A NAS appliance is a specialized file server that interfaces with a Local Area Network (LAN). The task specific operating software (OS) focuses exclusively on the file server function.
NAS gained popularity recently as costs have decreased. This makes it a good value choice for small, medium, and large businesses.
- Low entry and maintenance costs.
- NAS is well suited for rapid, multiple client, file level data transfers.
- NAS is highly scalable. Capacity is increased by purchasing more storage. The file server function is not duplicated.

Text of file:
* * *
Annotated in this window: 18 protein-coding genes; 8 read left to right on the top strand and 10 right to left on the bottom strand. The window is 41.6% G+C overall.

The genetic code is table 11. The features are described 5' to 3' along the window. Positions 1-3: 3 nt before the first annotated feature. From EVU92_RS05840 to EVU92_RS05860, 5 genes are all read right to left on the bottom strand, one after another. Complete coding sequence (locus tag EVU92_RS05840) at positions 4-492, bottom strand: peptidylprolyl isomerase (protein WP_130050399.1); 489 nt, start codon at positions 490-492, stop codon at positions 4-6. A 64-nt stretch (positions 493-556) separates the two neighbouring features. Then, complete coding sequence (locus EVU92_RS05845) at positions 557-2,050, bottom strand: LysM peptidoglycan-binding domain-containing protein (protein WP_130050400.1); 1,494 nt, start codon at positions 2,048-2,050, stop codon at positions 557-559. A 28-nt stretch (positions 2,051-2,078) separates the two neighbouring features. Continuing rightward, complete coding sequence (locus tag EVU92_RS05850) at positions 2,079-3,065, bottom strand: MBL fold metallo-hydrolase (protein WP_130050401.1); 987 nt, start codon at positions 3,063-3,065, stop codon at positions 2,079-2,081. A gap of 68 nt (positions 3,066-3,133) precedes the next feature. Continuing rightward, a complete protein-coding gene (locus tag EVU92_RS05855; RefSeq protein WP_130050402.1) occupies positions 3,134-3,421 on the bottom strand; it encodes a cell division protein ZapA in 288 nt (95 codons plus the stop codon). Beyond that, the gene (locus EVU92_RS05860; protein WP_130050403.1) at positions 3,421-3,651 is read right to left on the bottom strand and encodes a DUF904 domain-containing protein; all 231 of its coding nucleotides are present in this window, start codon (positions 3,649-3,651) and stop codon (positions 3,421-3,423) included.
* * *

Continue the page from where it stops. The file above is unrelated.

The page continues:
- In contrast to DAS, storage headroom is easier to level since more than one server can access a NAS device. This can lower cost significantly.
- The "plug and play" characteristic of NAS keeps installation, deployment and maintenance to a minimum.
- Hot swappable components and RAID increase reliability.
- Central management of multi-NAS systems.
- Throughput issues can result from too much activity on the LAN.
- Mission critical data applications may require the non-shared environment offered by some SAN configurations.
- Need for individual usage quotas to eliminate resource hogging.